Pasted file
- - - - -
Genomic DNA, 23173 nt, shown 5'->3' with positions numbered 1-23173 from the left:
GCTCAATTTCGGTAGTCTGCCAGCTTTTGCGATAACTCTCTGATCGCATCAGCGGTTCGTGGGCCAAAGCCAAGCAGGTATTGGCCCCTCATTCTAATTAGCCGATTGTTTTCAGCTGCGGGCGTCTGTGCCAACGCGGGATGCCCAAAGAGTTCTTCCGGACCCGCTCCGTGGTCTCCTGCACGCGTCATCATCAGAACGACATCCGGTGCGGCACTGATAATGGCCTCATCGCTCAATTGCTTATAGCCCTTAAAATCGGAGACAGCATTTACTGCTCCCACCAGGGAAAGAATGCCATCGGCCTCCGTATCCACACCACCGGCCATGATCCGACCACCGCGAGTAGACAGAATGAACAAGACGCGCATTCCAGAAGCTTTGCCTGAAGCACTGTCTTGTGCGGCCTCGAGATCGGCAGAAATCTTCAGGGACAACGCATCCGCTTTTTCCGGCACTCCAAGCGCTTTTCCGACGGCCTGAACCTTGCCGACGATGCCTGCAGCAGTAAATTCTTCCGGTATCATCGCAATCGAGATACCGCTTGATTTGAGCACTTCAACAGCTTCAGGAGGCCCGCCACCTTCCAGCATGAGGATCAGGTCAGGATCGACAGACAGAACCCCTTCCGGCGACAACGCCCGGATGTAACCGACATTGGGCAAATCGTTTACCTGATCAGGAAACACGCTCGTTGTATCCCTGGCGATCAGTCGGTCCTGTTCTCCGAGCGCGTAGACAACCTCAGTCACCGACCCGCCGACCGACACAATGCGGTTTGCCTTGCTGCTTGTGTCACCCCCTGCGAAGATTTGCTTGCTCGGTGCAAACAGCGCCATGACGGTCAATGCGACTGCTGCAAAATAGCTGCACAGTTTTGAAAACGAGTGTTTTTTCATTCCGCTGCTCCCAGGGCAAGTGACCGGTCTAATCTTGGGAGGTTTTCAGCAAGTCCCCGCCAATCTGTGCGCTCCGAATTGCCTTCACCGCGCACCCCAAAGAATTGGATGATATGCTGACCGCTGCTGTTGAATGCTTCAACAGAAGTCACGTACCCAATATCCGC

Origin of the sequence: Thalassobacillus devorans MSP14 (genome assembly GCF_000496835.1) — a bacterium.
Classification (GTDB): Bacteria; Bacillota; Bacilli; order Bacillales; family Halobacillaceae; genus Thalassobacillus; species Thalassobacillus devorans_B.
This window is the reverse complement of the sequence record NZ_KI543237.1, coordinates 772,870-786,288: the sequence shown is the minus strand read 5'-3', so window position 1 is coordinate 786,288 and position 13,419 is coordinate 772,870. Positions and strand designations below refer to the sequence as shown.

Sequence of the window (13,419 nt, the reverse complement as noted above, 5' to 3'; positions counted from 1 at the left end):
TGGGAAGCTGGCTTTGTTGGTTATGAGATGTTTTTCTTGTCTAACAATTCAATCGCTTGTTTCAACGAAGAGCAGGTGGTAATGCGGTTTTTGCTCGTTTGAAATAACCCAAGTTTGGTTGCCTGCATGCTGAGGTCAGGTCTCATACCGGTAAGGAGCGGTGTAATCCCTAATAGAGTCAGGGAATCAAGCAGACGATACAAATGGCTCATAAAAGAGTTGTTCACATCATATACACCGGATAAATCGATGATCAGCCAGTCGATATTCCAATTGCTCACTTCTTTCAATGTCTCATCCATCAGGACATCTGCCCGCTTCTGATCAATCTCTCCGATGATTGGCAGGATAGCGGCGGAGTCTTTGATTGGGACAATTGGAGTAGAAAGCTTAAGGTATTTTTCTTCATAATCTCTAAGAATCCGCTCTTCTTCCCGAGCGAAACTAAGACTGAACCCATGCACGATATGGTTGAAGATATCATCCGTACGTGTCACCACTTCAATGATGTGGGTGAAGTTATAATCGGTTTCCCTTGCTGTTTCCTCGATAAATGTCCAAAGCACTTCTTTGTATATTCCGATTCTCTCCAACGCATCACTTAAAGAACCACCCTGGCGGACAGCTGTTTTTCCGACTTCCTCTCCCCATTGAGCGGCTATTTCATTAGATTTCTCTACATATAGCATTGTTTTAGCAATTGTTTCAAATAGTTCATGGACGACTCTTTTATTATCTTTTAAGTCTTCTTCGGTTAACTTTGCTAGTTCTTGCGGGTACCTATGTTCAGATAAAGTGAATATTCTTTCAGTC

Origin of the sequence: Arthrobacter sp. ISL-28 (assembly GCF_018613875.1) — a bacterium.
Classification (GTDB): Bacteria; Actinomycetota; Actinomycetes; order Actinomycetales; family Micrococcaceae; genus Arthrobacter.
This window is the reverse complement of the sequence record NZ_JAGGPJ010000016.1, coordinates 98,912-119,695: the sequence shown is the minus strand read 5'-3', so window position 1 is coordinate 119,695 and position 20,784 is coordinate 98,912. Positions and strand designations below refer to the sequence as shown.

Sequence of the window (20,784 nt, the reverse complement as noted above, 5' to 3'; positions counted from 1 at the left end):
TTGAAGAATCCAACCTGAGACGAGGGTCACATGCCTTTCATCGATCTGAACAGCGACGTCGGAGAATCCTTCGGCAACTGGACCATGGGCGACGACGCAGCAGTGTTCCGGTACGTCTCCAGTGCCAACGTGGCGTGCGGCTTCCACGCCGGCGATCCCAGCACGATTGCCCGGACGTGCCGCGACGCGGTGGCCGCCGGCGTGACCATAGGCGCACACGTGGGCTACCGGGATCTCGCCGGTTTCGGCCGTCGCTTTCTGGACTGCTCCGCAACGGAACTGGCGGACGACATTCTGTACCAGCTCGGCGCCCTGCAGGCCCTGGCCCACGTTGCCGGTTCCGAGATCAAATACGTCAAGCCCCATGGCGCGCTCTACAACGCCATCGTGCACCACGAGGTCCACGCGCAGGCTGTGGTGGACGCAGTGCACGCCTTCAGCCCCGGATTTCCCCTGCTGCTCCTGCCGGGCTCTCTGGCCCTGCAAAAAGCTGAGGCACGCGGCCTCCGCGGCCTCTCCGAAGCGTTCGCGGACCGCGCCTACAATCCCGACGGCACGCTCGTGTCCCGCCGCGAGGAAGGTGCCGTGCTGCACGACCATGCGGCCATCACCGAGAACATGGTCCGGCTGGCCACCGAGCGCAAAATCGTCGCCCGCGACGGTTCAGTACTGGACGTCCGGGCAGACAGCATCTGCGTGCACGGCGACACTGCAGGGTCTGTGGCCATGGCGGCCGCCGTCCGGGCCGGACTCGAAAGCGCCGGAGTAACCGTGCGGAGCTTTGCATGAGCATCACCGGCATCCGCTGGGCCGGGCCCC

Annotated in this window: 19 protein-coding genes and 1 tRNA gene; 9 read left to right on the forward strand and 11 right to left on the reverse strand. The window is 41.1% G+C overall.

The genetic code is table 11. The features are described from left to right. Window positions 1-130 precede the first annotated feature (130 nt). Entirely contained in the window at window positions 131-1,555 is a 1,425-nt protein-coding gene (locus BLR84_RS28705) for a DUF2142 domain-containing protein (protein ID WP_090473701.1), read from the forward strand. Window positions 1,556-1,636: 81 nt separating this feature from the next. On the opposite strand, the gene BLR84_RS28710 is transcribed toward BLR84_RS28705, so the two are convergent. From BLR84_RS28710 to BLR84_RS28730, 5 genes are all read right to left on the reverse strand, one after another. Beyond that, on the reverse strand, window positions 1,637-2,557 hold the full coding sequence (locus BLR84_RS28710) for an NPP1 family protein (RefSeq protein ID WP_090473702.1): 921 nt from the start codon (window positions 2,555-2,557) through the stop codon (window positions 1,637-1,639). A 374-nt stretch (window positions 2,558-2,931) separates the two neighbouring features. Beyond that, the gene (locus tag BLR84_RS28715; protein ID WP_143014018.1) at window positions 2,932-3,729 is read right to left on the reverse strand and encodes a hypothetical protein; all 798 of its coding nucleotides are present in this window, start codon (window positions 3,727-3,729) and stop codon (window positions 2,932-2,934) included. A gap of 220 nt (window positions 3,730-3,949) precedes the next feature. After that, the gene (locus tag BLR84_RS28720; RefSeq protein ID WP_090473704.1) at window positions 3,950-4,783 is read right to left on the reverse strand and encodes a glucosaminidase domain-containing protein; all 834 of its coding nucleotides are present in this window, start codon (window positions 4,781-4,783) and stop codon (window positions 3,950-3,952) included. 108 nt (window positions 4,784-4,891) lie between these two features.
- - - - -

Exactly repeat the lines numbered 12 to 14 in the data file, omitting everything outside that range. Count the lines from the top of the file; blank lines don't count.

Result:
TTGAAGAATCCAACCTGAGACGAGGGTCACATGCCTTTCATCGATCTGAACAGCGACGTCGGAGAATCCTTCGGCAACTGGACCATGGGCGACGACGCAGCAGTGTTCCGGTACGTCTCCAGTGCCAACGTGGCGTGCGGCTTCCACGCCGGCGATCCCAGCACGATTGCCCGGACGTGCCGCGACGCGGTGGCCGCCGGCGTGACCATAGGCGCACACGTGGGCTACCGGGATCTCGCCGGTTTCGGCCGTCGCTTTCTGGACTGCTCCGCAACGGAACTGGCGGACGACATTCTGTACCAGCTCGGCGCCCTGCAGGCCCTGGCCCACGTTGCCGGTTCCGAGATCAAATACGTCAAGCCCCATGGCGCGCTCTACAACGCCATCGTGCACCACGAGGTCCACGCGCAGGCTGTGGTGGACGCAGTGCACGCCTTCAGCCCCGGATTTCCCCTGCTGCTCCTGCCGGGCTCTCTGGCCCTGCAAAAAGCTGAGGCACGCGGCCTCCGCGGCCTCTCCGAAGCGTTCGCGGACCGCGCCTACAATCCCGACGGCACGCTCGTGTCCCGCCGCGAGGAAGGTGCCGTGCTGCACGACCATGCGGCCATCACCGAGAACATGGTCCGGCTGGCCACCGAGCGCAAAATCGTCGCCCGCGACGGTTCAGTACTGGACGTCCGGGCAGACAGCATCTGCGTGCACGGCGACACTGCAGGGTCTGTGGCCATGGCGGCCGCCGTCCGGGCCGGACTCGAAAGCGCCGGAGTAACCGTGCGGAGCTTTGCATGAGCATCACCGGCATCCGCTGGGCCGGGCCCC

Annotated in this window: 19 protein-coding genes and 1 tRNA gene; 9 read left to right on the forward strand and 11 right to left on the reverse strand. The window is 41.1% G+C overall.

The genetic code is table 11. The features are described from left to right. Window positions 1-130 precede the first annotated feature (130 nt). Entirely contained in the window at window positions 131-1,555 is a 1,425-nt protein-coding gene (locus BLR84_RS28705) for a DUF2142 domain-containing protein (protein ID WP_090473701.1), read from the forward strand. Window positions 1,556-1,636: 81 nt separating this feature from the next. On the opposite strand, the gene BLR84_RS28710 is transcribed toward BLR84_RS28705, so the two are convergent. From BLR84_RS28710 to BLR84_RS28730, 5 genes are all read right to left on the reverse strand, one after another. Beyond that, on the reverse strand, window positions 1,637-2,557 hold the full coding sequence (locus BLR84_RS28710) for an NPP1 family protein (RefSeq protein ID WP_090473702.1): 921 nt from the start codon (window positions 2,555-2,557) through the stop codon (window positions 1,637-1,639). A 374-nt stretch (window positions 2,558-2,931) separates the two neighbouring features. Beyond that, the gene (locus tag BLR84_RS28715; protein ID WP_143014018.1) at window positions 2,932-3,729 is read right to left on the reverse strand and encodes a hypothetical protein; all 798 of its coding nucleotides are present in this window, start codon (window positions 3,727-3,729) and stop codon (window positions 2,932-2,934) included. A gap of 220 nt (window positions 3,730-3,949) precedes the next feature. After that, the gene (locus tag BLR84_RS28720; RefSeq protein ID WP_090473704.1) at window positions 3,950-4,783 is read right to left on the reverse strand and encodes a glucosaminidase domain-containing protein; all 834 of its coding nucleotides are present in this window, start codon (window positions 4,781-4,783) and stop codon (window positions 3,950-3,952) included. 108 nt (window positions 4,784-4,891) lie between these two features.